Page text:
The figures in the drawings are briefly described as follows:
FIG. 1 is a perspective view of the invention shown set up and in use in the foreground of a typical construction site with various construction equipment in the back ground.
FIG. 2 is a perspective view of the cabinet with the door open, with parts broken away showing the internal structure and some parts being removed or stored therein.
FIG. 3 is a enlarged cross sectional view as indicated by line 3--3 in FIG. 2 showing the details of stanchion opening at the top of the cabinet.
FIG. 4 is another perspective view, similar to FIG. 2, of the cabinet open with parts broken away showing the internal structure with all the parts stored therein.
Turning now descriptively to the drawings, in which like reference characters denote like elements throughout the several views, FIGS. 1, 2 and 4 illustrate a portable alarm system 10 for a typical construction site, 12 and the like that may include a storage hut 14, cranes 16, gas tanks 18 and fence 20. The alarm system 10 includes a cabinet 22 which functions as a base for the alarm system when in use and a storage container when the alarm system is not in use, as well as a storage area for relatively small valuables, such as cash, jewelry, expensive tools, etcetera. A stanchion 24 is supported on the cabinet 22 when in use and controlled through the control box 42 by radio waves, and stored within the cabinet when not in use. An alarm unit 26 is supported on the stanchion 24 when in use and stored within the cabinet 22 when not in use. A Key pad 28 is on the cabinet 22 to program the alarm unit 26 as is known in the art.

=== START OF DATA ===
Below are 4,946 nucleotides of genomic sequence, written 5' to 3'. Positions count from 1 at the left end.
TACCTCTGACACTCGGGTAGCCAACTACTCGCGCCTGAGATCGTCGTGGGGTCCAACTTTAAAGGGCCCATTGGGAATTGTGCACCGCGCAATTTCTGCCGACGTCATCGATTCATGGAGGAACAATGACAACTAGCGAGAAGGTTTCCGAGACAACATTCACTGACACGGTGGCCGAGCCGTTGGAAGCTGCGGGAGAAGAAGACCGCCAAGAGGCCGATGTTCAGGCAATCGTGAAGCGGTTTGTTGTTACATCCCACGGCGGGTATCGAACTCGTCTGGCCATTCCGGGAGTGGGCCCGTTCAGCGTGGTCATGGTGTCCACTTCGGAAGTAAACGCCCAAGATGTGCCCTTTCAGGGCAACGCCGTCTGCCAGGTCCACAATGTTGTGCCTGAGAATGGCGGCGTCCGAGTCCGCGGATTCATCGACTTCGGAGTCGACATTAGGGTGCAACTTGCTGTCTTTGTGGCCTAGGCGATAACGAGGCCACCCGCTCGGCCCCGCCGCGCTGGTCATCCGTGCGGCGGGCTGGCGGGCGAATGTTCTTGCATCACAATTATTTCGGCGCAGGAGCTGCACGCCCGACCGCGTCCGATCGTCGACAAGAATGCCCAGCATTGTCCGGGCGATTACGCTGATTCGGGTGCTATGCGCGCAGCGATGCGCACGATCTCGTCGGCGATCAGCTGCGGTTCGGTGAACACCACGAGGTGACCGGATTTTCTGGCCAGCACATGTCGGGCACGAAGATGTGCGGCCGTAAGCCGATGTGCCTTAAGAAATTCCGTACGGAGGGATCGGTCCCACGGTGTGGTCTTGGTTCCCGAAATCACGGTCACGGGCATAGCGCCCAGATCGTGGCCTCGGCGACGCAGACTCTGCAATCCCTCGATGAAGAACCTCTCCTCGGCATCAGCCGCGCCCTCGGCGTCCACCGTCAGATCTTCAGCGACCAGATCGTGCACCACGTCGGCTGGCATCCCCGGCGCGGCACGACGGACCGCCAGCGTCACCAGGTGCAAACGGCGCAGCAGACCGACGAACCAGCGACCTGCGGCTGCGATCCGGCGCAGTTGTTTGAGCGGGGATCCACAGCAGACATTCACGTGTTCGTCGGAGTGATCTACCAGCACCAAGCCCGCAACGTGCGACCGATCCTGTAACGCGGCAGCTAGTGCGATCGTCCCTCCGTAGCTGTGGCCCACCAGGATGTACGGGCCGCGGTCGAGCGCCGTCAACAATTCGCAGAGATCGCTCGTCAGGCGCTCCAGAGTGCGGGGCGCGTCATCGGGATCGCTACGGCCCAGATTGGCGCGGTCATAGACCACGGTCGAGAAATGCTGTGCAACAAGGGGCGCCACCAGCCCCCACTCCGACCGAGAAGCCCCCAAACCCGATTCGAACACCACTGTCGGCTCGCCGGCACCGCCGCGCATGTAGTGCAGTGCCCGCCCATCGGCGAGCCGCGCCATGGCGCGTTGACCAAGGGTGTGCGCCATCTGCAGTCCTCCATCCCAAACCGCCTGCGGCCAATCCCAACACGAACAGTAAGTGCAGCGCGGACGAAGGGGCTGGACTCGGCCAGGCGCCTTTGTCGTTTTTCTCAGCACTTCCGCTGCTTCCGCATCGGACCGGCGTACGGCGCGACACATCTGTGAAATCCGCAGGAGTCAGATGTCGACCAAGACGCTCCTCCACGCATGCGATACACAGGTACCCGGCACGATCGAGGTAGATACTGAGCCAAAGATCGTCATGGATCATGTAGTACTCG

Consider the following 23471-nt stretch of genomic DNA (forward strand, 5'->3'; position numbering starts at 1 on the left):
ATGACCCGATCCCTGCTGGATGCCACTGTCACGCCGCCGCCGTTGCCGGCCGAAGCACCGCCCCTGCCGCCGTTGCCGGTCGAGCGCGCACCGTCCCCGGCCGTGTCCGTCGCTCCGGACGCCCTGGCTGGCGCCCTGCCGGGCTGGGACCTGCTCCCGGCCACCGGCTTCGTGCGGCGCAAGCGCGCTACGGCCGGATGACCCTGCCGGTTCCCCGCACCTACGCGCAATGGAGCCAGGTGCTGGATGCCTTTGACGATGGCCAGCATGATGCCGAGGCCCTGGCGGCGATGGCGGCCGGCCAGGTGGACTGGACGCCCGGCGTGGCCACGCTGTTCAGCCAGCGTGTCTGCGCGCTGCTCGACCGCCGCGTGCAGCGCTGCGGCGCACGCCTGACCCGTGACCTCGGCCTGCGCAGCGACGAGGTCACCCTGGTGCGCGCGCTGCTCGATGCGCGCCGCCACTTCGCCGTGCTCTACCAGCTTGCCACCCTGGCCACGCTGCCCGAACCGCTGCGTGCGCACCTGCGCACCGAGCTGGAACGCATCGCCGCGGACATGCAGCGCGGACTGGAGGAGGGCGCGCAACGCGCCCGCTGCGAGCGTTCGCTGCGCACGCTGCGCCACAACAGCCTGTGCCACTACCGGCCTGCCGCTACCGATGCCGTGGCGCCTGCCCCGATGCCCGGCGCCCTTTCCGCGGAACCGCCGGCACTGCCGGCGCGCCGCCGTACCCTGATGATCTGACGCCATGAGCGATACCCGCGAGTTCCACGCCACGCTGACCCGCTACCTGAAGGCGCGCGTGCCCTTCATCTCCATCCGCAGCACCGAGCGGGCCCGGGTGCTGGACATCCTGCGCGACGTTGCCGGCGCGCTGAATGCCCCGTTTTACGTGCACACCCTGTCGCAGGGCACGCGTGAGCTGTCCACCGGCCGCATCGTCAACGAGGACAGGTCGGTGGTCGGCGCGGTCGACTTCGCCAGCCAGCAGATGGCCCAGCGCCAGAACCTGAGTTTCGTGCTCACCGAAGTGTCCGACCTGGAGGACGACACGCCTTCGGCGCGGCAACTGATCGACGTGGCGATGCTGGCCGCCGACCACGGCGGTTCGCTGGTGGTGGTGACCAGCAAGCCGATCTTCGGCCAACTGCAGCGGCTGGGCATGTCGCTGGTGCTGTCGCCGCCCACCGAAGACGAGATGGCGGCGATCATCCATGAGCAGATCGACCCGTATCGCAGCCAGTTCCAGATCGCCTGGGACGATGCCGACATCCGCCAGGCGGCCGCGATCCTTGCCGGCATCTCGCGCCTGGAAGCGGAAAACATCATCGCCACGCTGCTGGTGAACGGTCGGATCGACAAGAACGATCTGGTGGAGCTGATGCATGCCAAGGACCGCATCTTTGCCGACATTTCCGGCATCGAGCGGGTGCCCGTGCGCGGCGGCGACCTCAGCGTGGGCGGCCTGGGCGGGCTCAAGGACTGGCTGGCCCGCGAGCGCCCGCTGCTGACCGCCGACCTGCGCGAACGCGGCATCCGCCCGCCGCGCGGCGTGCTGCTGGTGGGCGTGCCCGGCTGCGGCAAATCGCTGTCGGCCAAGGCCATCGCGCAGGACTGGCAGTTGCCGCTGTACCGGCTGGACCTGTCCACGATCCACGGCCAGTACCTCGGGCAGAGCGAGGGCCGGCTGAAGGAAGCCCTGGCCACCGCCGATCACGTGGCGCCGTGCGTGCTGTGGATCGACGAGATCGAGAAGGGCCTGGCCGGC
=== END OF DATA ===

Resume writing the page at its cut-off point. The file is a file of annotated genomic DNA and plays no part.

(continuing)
A door 30 is hinged at 32 to the cabinet 22 for access into the cabinet. A door lock 34 is provided on the door 30 for securing the door in a closed position. A door handle 36 is for opening and closing the door and a pair of carrying handles 38 are each affixed onto opposite sides 40 of the cabinet 22 so as to make it convenient to transport the equipment between sites.
The cabinet 22 further contains an alarm control box 42 for controlling the alarm through known means mounted onto rear surface 44 of the door 30 with the key pad 28 mounted through front surface 46 of the door into the alarm control box 42. Contained in the control box is a 12 volt battery and a male plug for connection to ordinary power supply when available. A lock 48 is also mounted through the front surface 46 of the door 30 for securing a program card of the key pad 28, as is well known in the art.